So, just to recap, we have our Evan Williams label proudly proclaiming that ol’ Evan started distilling in Louisville in 1783, a year before he actually arrived, and is “historically recognized as Kentucky’s first distiller of Bourbon,” despite there being others who actually did so before him. On top of all that, a company that had pretty much no relation to Evan Williams developed the brand 174 years after 1783 and claimed lineage to a whiskey that doesn’t sound like it was very good in the first place. Despite the research to the contrary, and many published de-bunkings of their myth, Heaven Hill and Evan Williams still trot out this stuff on the brands’ bottles. And as if that wasn’t enough on its own, another Heaven Hill brand, Elijah Craig, claims that its namesake was also the inventor of bourbon whiskey and the first to mature bourbon in charred oak barrels. There’s also little evidence to support these two claims, and enough in the other direction to raise a very skeptical eyebrow. Ah, well. Marketing isn’t supposed to honest, it’s just supposed to sell stuff, right?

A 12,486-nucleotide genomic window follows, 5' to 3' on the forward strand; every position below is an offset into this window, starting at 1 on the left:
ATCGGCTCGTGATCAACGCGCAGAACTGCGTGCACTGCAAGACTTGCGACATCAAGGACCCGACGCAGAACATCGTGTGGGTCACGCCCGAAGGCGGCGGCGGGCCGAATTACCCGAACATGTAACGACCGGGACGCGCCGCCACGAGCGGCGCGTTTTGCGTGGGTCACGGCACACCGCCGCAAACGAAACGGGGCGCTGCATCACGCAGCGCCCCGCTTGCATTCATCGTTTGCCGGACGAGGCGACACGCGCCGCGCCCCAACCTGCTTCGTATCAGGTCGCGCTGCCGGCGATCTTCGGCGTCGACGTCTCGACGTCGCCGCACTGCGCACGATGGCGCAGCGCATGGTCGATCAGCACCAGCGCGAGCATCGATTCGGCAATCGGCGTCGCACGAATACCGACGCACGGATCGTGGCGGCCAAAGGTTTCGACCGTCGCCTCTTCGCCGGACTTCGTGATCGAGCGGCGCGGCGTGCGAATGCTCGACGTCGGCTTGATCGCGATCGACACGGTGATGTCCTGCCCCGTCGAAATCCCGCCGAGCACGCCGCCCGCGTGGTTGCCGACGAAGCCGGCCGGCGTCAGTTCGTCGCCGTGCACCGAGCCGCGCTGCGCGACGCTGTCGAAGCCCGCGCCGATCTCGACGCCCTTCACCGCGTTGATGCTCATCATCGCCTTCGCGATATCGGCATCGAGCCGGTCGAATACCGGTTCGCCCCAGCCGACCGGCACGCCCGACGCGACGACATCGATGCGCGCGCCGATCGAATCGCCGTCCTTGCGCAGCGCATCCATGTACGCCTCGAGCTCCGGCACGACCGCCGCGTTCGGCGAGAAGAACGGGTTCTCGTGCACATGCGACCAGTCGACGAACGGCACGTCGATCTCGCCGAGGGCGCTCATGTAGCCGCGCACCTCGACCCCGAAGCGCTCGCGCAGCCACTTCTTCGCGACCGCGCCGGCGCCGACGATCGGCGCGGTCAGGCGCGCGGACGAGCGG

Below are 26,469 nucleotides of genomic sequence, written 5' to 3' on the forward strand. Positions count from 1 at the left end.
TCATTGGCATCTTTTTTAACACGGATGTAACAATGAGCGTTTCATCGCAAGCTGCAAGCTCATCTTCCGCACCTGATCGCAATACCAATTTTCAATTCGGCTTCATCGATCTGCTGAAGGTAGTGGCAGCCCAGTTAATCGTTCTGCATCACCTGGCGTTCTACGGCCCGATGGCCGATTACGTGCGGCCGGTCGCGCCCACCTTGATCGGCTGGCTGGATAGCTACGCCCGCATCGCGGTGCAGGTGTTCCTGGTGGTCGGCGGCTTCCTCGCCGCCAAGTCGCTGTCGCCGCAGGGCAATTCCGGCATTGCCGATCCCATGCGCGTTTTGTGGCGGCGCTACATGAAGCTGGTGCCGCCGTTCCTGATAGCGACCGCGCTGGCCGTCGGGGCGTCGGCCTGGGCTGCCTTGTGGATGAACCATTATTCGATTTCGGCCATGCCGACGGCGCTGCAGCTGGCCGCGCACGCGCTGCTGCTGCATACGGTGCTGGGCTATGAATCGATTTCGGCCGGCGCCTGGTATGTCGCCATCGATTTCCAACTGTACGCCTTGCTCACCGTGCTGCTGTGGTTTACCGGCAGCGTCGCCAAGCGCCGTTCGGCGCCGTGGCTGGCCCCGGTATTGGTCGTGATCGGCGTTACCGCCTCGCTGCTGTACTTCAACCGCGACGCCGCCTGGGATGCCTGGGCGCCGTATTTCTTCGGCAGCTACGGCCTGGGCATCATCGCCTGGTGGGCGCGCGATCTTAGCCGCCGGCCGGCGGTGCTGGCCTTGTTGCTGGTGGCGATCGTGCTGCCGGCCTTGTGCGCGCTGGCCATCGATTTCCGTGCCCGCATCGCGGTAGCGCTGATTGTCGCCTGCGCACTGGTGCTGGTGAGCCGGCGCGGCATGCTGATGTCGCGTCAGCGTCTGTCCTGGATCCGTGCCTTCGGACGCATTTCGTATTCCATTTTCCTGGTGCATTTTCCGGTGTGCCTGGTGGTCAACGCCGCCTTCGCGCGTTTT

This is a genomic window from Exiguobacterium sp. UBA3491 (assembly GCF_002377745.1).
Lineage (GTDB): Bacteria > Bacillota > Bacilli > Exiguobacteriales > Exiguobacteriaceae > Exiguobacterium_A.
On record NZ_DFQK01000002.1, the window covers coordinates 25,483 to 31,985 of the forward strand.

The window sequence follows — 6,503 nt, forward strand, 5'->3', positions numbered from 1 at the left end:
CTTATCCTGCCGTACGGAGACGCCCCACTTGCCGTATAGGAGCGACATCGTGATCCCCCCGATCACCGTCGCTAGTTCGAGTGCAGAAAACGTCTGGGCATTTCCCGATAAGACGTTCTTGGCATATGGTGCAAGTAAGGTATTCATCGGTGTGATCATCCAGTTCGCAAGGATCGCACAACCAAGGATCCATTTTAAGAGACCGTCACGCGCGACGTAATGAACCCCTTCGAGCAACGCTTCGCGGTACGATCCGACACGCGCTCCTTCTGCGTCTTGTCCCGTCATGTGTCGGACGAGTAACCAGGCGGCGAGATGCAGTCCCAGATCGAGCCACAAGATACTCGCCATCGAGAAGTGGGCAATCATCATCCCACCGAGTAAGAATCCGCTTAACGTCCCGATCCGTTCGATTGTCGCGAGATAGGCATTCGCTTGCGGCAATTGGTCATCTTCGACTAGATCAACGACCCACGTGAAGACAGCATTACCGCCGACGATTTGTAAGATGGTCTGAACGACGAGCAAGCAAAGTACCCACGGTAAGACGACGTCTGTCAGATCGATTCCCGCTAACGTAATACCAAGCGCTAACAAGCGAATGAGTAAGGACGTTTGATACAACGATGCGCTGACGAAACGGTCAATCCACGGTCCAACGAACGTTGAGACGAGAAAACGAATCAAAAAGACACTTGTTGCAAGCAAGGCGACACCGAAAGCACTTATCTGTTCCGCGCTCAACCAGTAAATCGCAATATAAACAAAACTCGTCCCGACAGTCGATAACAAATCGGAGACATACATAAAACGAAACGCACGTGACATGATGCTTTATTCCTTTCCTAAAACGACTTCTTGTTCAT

Apparently, in this case, the marketing does a pretty good job. Evan Williams is the second largest-selling brand of Bourbon behind Jim Beam. Along with the brand’s biggest selling, black labeled 86 proof version, there’s the “extra-aged” 1783 small batch, the always good, vintaged, Single Barrel, and a smattering of flavored whiskeys we need not spend too much time with. There’s also this one, the white labeled Evan Williams Bottle-in-Bond. Now that I’ve made fun of the marketing, let’s finally get to what’s in the bottle. Heaven Hill’s relatively low-rye bourbon recipe is used for all of the Evan Williams bourbons, this one included. By definition, a bottled-in-bond bourbon needs to be at least four years old, this one is probably made up of whiskeys in the four to seven year range.